Chronology – January to June 1945:
|12th January||Red Army winter offensive begins. Konev’s 1st Ukrainian Front attacks on Vistula.|
|13th January||General Chernyakhovsky’s 3rd Belorussian Front attacks East Prussia.|
|14th January||Marshal Rokossovsky’s 2ndBelorussian Front attacks East Prussia. Zhukov’s 1st Belorussian Front attacks from Vistula.|
|16th January||Hitler returns to Berlin.|
|17th January||Ninth Army abandons Warsaw.|
|18th January||The Polish ‘Provisional Government’ from Lublin moves to Warsaw.|
|23rd January||Erwin Planck, the son of Max Planck, executed.|
|24th January||Himmler appointed commander in chief Army Group Vistula.|
|27th January||Russians liberate Auschwitz.|
|30th January||‘Der Tag der Machtergreifung’. Nazi anniversary of taking power.|
|31st January||Zhukov’s troops reach the Oder less than sixty miles from Berlin.|
|1st February||Berlin declared a Festung.|
|3rd February||Devastating Allied air raid on Berlin.|
|4th February||Yalta Conference begins. Lasts until 11 February.|
|11th February||Red Army captures Budapest.|
|13th-14th February||Bombing of Dresden. 40,000 to 60,000 killed.|
|15th February||Breslau surrounded by 1st Ukrainian Front.|
|19th February||Himmler makes first contact with Count Bernadotte.|
|22nd February||German counter-attack near Budapest.|
|23rd February||‘Fortress’ Posen falls to 8th Guards Army. US Ninth Army attacks north-east from Ruhr pocket.|
|24th February||1st and 2nd Belorussian Fronts attack in Pomerania. German Second Army cut off.|
|26th February||Himmler’s decree on summary executions.|
|3rd March||Canadian First Army reaches Xanten. US Third Army takes Trier. Finland declares war on Germany.|
|6th March||German offensive in Hungary.|
|7th March||Allies cross the Rhine at Remagen.|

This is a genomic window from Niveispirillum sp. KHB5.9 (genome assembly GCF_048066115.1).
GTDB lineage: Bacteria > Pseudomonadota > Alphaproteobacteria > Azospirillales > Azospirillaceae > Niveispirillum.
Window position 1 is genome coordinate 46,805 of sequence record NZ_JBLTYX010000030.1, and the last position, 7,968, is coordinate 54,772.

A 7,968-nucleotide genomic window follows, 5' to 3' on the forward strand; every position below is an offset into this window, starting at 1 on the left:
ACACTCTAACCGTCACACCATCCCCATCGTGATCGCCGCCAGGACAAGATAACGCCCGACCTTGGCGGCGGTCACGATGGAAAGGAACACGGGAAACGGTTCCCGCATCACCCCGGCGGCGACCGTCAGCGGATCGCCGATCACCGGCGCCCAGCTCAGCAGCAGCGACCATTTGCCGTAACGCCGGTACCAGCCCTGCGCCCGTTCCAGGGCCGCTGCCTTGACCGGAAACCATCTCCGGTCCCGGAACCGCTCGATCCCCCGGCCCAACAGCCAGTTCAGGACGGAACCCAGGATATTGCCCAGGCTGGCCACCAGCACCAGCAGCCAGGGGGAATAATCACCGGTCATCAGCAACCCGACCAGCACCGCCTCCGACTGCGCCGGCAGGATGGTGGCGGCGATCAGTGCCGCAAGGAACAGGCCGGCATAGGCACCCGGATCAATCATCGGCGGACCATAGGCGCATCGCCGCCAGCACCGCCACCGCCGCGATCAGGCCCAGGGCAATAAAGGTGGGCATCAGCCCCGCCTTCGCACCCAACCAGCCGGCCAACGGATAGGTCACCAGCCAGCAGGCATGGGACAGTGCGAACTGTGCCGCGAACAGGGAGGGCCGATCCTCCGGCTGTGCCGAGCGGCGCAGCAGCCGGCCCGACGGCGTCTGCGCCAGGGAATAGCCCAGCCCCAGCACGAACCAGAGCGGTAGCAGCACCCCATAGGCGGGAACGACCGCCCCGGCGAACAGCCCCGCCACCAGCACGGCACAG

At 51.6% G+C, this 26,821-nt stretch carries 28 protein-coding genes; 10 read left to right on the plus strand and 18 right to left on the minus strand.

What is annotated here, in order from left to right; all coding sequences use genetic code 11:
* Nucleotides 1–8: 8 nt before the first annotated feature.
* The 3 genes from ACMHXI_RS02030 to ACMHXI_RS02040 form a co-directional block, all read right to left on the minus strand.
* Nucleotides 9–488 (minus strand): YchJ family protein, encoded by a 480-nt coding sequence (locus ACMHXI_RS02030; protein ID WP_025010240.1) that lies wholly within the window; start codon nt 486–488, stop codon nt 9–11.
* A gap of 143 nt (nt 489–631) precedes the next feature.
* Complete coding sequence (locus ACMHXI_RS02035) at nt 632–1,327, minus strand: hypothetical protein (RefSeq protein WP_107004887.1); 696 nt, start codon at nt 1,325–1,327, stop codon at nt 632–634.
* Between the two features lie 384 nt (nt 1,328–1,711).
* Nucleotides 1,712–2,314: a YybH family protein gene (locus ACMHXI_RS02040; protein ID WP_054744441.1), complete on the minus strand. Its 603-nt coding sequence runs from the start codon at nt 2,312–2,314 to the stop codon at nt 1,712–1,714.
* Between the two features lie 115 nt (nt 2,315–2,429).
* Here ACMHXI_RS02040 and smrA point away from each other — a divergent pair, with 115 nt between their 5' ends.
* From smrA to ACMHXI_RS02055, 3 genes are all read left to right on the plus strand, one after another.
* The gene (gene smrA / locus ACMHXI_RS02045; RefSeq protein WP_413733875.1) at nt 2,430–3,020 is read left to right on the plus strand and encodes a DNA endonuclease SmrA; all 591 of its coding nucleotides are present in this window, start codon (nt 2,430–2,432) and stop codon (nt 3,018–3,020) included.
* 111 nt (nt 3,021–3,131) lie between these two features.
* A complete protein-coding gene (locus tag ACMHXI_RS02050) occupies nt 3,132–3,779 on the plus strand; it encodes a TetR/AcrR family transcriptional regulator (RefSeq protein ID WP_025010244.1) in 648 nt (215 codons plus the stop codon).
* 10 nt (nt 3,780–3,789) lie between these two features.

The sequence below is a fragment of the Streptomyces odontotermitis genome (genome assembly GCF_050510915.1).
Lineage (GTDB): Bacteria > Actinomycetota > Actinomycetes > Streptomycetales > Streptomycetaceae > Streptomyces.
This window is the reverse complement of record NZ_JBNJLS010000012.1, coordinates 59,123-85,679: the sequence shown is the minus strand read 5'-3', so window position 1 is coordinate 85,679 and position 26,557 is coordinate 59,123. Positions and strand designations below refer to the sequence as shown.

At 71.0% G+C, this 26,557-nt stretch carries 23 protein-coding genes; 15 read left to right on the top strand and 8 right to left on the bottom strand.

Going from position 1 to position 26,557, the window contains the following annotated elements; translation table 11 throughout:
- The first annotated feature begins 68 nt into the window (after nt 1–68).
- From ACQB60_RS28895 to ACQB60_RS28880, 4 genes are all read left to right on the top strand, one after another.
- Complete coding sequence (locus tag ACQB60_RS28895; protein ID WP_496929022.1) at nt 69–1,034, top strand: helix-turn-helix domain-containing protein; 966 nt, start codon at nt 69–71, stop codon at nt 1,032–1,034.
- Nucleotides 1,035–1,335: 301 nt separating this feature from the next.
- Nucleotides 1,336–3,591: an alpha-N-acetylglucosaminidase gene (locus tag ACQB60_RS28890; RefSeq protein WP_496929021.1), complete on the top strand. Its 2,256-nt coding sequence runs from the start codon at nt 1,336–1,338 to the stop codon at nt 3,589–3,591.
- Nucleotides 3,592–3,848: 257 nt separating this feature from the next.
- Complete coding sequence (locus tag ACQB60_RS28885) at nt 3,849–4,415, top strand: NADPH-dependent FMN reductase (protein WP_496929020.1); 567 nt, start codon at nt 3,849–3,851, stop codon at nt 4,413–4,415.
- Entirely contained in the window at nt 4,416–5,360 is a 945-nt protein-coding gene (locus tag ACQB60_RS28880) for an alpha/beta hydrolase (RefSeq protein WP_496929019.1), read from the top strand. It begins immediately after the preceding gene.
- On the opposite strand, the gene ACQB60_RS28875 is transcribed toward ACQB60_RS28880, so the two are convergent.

|8th March||Zhukov summoned to Moscow by Stalin. SS Obergruppenführer Wolf in secret talks with Allies over North Italy.|
|15th March||Hitler orders clearance of Oder bridgeheads.|
|16th March||Soviet counter-attack in Hungary.|
|19th March||Hitler’s ‘Nero’ or ‘Verbrannte Erde’-Befehl.|
|21st March||Heinrici appointed commander in chief Army Group Vistula.|
|22nd March||Failed attempt by Ninth Army to smash Soviet bridgehead near Küstrin.|
|23rd March||2nd Belorussian Front attack on Second Army in Danzig area.|
|26th March||US First Army (Hodges) smashes Fifteenth Army in Westerwald.|
|28th March||Fall of Danzig.|
|29th March||US Third Army takes Frankfurt-am-Main.|
|30th March||Fall of Danzig [Good Friday]|
|1st April||[Easter] Stavkameeting in Moscow with Stalin, Zhukov and Konev. US First and Ninth Armies join near Lippstadt. Ruhr pocket sealed.|
|4th April||French First Army occupies Karlsruhe.|
|7th April||Operation Werwolf. Luftwaffe jets attack US bombers.|
|9th April||Red Army takes Königsberg after a 59 day siege. General Lasch sentenced to death by Hitler and his family to Sippenhaft reprisals. Admiral Canaris and Generalmajor Oster executed in Flossenburg and Ewald von Kleist-Schmenzin executed. RAF night raid on Kiel sinks Admiral Scheer.|
|10th April||An RAF-USAAF raid on Oranienburg kills 250 prisoners in Sachsenhausen. US Ninth Army takes Essen and Hannover.|
|11th April||Buchenwald and Nordhausen concentration camps liberated.|
|12th April||Death of Franklin D. Roosevelt. Order signed by Himmler, Bormann and Keitel on defending all German towns to the very last.|
|13th April||Friday, Goebbels tells Hitler of death of Roosevelt. Soviet capture of Vienna. US tanks reach the Elbe near Wittenburg and Magdeburg.|
|14th April||Himmler’s order that no prisoner should be left alive when evacuating concentration camps. Ruhr pocket crushed by US First and Ninth Armies. British air raid on Potsdam killes 7,000 people.|
|15th April||Wenck’s Army attacks US bridgeheads on east bank of Elbe. British liberate Belsen.|
|16th April||Soviet offensive on the Oder and Neisse fronts begins.|
|18th April||US Ninth Army takes Magdeburg. US troops occupy Halle and Leipzig. Last British air raid on Berlin.|
|19th April||Soviet tanks reach Strausberg. British Second Army reaches Elbe at Lauenburg.|
|20th April||Hitler’s 56th birthday. 2nd Belorussian Front offensive across the lower Oder. 3rd Guards Tank Army approaches southern flank of Berlin. Soviet artillery fires on Berlin for first time.|